Moving On Up...To The East Side

We launched the Razor Branding blog two years ago. Hard to believe the first post was back in 2007 and now over 200 posts later, we are moving on.

Although the Blogger platform served our early needs well, we have grown up and WordPress is the right fit for how we are growing and where we are going.

The functionality and integration with our website is very exciting. As our social media presence grows it is great to be able to unite all of our efforts around our website, keeping everything connected.

As a reader of Razor Branding Blog, we hope you will make the move with us.

Please click here, check out the new and improved blog location and subscribe via email or reader to continue receiving new posts as they happen.

We look forward to your thoughts and feedback. Thanks.

Brand Buzz: Ebay

Tune in at 5:20pm every Monday to FM 105.1 or online (www.kpel1051.com) to listen to Brand Buzz with Jaci Russo.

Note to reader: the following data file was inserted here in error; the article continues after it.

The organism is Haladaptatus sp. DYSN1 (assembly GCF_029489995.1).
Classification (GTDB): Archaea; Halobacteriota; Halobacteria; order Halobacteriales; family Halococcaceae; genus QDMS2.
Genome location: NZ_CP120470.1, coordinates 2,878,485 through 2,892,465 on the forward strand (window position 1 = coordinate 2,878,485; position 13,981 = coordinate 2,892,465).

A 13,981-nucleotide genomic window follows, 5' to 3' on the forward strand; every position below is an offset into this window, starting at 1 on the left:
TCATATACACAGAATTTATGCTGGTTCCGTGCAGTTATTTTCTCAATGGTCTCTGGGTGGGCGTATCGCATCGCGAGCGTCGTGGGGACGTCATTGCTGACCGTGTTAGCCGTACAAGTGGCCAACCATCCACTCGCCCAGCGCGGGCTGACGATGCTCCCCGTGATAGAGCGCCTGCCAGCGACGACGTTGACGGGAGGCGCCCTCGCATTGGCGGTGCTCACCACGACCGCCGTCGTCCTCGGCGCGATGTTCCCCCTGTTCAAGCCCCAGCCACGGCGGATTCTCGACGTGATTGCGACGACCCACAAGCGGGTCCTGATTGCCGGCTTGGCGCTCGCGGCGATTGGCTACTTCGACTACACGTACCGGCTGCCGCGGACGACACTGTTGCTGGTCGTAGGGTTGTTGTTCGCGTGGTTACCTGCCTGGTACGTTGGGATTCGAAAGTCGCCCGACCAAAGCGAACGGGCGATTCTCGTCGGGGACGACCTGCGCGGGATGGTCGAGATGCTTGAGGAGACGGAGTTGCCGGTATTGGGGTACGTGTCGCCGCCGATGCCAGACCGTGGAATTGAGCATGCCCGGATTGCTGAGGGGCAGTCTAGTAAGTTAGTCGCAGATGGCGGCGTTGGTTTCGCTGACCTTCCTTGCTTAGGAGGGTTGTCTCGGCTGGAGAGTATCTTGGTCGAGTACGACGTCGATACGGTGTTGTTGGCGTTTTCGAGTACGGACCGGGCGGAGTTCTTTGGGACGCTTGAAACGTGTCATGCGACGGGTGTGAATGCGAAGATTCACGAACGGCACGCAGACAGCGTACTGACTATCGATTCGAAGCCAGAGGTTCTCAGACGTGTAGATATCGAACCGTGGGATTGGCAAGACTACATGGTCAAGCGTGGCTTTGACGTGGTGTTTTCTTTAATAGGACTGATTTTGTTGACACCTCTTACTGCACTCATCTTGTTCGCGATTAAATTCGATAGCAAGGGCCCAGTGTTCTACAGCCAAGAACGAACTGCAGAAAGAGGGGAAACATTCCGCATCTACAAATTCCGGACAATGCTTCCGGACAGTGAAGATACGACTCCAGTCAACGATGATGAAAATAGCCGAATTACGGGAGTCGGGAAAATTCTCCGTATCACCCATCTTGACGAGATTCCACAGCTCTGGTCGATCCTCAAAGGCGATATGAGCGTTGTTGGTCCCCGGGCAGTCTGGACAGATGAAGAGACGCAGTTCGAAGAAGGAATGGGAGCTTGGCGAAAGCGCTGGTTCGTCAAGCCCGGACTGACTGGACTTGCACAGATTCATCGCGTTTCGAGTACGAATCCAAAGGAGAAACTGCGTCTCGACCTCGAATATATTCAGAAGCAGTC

Each week we discuss a different social media application and how you can use it to enhance your brand.

This week's topic is Ebay.

Ebay is well known for the ability to buy and sell stuff, but it is also a true networking site. The feedback features allow consumers to share information about sellers and their products.

The Ebay community is a very large and very strong force in the world of retail sales.

If your company isn't a part of it, should you be?

Tune in to Brand Buzz to hear more discussion on the topic and be a part of the conversation.

For more information, you can download the Ebay 101 white paper.

Please join our Facebook page at
Or you can follow us on Twitter at

Please let us know what you think. Feel free to call or send your questions and we will answer live on the air.

5 Reasons Why Coupons Don't Work

Ahh, the good old days.

Manufacturers used traditional media, mainly newspaper, to advertise a coupon.

Stores went one step further and on certain days of the week the value of the coupon would double.

Times have sure changed.

Even during a recession people can't be counted on to redeem their coupons.


Why would anyone ignore the chance to save money?